Korea is the world’s 10th largest energy consumer with virtually no domestic energy sources of its own. It imports 97% of its energy resources, and is currently the 6th largest oil importer in the world. To reduce its heavy energy dependency on foreign fossil-fuels, the Republic of Korea Government (ROKG) has launched a series of plans and initiatives to promote the domestic development and use of new and renewable energies. Among others, wind power industry, especially offshore, is growing at a fastest rate thanks to Korea’s fully developed steel industry and open access to ocean wind. Boosted by the government initiatives, Korean industry is increasing investment in wind farm construction, product manufacturing, and research & development. Though the overarching goal is to support production of Korean-made technologies, we continue to see imports of advanced technologies, providing good business opportunities for U.S. wind power companies with innovative technologies.
The highlight of ROKG’s policy initiatives to foster renewable energy is Korea’s new National Energy Plan announced in August 2008. Dubbed the “Low Carbon, Green Growth Plan,” it is Korea’s first long-term energy plan with the goal to serve as the governing policy for energy generation and use for the next 20 years. According to the Plan, ROKG will increase the ratio of renewable energy generation out of the entire energy generation from 2.4% to 11% by 2030. By subsector, specifically; 1) the generation capacity of photovoltaic power will grow from 80 MW to 3,504 MW (44 times); 2) wind energy will grow from 199 MW to 7,301 MW (37 times); 3) bio energy from 1,874 KGcal to 36,487 KGcal (19 times); 4) and geothermal energy from 110 KGcal to 5,606 KGcal (51 times).
Since renewable energy technologies remain commercially disadvantageous against the conventional power generation technologies, they still heavily rely on government policies to secure sufficient demand. The ROKG’s principal policy drivers are basically two-fold: 1) provide financial incentives such as subsidiaries, low interest loans, tax reduction/exemption, and feed-in-tariffs to power utilities using renewable energy, and 2) mandate that power utilities generate a certain portion of their power from renewable energy, known as the Renewable Portfolio Standard (RPS).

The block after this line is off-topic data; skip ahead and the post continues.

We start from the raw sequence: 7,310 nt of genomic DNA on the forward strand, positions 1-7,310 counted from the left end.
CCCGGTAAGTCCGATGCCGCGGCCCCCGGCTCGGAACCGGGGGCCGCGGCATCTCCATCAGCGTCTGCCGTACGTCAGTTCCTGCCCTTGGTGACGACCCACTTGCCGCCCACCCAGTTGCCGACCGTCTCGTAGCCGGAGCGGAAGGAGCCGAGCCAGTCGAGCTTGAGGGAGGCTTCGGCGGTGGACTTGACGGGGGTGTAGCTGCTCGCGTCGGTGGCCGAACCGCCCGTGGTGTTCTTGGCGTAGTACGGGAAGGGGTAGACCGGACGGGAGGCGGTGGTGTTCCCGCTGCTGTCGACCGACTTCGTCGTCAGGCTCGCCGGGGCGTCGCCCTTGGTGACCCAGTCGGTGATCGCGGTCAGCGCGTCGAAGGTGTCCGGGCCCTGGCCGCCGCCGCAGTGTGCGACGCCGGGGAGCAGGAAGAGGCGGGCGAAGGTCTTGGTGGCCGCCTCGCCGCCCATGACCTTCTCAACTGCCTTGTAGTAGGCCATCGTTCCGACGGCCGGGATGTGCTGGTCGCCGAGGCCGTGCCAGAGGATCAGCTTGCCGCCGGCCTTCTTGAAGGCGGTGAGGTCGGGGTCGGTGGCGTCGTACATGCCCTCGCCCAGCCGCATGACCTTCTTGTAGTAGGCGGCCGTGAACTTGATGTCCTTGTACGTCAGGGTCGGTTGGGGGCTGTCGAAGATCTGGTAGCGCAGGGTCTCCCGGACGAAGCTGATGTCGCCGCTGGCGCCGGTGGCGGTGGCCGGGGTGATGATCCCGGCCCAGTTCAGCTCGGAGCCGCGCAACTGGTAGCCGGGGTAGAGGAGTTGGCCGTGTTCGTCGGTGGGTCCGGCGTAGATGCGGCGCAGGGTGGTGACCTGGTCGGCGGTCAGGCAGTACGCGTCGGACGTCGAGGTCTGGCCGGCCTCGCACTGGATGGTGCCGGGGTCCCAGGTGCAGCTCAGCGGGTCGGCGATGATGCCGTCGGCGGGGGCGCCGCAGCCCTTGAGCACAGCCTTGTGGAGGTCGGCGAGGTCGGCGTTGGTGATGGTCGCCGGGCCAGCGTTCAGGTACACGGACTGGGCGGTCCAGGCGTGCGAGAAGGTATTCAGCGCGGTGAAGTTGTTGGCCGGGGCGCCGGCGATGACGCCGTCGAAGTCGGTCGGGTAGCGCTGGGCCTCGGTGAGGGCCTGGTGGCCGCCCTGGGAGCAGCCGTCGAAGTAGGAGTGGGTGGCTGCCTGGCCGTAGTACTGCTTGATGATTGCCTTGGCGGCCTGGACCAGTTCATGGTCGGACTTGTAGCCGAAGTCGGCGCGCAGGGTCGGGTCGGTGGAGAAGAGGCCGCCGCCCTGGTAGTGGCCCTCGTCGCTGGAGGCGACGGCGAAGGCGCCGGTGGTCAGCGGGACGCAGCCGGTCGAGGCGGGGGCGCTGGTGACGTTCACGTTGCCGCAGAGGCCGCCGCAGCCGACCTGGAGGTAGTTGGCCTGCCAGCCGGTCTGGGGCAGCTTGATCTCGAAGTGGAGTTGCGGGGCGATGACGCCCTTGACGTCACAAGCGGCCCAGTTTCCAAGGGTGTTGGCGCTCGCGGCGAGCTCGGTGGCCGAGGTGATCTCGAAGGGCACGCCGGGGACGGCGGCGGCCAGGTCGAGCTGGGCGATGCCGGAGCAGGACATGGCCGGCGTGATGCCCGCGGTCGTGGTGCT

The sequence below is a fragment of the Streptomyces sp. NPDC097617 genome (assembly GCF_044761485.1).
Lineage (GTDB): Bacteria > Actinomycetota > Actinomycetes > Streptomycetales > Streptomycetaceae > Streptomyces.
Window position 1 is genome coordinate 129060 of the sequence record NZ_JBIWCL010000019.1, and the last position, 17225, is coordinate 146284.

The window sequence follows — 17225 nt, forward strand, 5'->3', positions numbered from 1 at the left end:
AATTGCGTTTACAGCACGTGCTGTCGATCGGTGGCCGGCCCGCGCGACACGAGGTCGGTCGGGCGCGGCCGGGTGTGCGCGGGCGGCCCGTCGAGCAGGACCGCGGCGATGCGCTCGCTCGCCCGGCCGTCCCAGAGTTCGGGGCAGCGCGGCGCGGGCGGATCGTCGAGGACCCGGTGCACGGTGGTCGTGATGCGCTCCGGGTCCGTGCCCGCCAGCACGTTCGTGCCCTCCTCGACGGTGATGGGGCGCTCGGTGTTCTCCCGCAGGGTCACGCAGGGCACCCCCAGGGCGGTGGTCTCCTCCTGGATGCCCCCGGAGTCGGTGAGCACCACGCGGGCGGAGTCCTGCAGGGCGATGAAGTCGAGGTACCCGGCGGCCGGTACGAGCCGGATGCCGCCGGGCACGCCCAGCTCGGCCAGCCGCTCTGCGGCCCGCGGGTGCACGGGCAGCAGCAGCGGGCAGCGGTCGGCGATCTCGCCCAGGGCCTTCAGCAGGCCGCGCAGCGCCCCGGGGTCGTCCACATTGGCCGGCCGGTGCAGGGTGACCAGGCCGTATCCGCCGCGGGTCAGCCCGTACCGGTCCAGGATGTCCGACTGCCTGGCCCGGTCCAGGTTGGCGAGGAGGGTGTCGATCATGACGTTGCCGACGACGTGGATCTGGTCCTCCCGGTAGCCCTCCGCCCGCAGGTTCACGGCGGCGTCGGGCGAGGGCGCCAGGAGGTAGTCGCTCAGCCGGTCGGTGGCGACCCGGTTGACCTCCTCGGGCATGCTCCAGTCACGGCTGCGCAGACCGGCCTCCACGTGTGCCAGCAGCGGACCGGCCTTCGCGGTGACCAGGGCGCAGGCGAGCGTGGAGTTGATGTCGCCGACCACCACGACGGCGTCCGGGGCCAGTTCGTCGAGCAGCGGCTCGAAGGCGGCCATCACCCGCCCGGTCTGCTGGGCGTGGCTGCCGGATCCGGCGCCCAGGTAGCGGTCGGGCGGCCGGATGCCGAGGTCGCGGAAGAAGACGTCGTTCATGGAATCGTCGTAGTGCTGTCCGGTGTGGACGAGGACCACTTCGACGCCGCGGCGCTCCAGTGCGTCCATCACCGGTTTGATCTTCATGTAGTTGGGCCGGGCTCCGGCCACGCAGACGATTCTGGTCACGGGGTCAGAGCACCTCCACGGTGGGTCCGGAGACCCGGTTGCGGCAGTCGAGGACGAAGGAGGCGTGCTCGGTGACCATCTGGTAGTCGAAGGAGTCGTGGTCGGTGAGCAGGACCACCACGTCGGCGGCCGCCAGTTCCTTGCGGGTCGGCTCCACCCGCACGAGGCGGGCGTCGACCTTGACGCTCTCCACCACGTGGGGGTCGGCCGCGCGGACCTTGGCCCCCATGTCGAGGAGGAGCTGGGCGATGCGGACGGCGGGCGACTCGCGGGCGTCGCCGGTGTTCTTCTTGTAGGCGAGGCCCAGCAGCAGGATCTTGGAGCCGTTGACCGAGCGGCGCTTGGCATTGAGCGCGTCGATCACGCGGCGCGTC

Starting January 2012, RPS will begin to function as the primary vehicle for industry development while the feedin- tariff will start to phase out. The current RPS goal is that each of major electric utility generates two per cent of their entire electric power generation from renewable energy sources in 2012, and raises the criteria over the ten years to reach 10 per cent in 2022.
Korea’s energy consumption has gradually increased over the last decade. In 2009, the total energy consumption was estimated at 243 million tons of oil equivalent (TOE, equivalent to 11.630 MW/h), which put Korea in the 10th place in terms of energy consumption in the world. To meet the demand, Korea imported energy sources including oil, natural gas, and coal, totaling some $91 billion and representing 28% of Korea’s total imports that year.
Out of all the primary energy consumption sources, oil, coal, and liquefied natural gas (LNG) accounts for 42.1%, 28.2%, and 13.9%, respectively. Nuclear accounts for 13.1%, with renewable energy and others covering the remaining 3%. According to the National Energy Plan, this energy mix will be substantially changed to promote renewable energy and nuclear energy while reducing the high dependency on fossil fuels.
Korea is a fully industrialized country, and its manufacturing base includes a large number of energy-intensive, heavy industries including shipbuilding, petrochemical, automotive manufacture, etc. The industry sector is the biggest energy user of Korea covering 58% of the national energy consumption. The transportation, the residential/commercial, and the public sector account for 20%, 20%, and 2%, respectively. Renewable energy has several sub-sectors. Waste-to-energy including energy derived from waste gas and industrial/municipal wastes, etc. is by far the biggest, representing two-thirds of total renewable energy generation in Korea. Small hydro energy and bio energy that is derived from bio diesel and landfill gas (LFG), etc. covers 10% each, and are followed by wind energy (2.4%), photovoltaic (2.0%), solar thermal (0.5%), and geothermal (0.4%).
The big portion of waste-to-energy is mainly attributable to Korea’s very strong regulations promoting waste recycling. Most solid wastes generated from industry and households are reused, recycled, or incinerated for energy use and volume reduction. Only a small amount of Korea’s wastes end up in landfills.
The remaining minor sub-sectors include fuel cells, tidal power, hydrogen power, etc. which currently represent a negligible part of renewable energy generation. However, these subsectors also pose strong potential to grow as ROKG is actively supporting R&D into renewable energy technologies.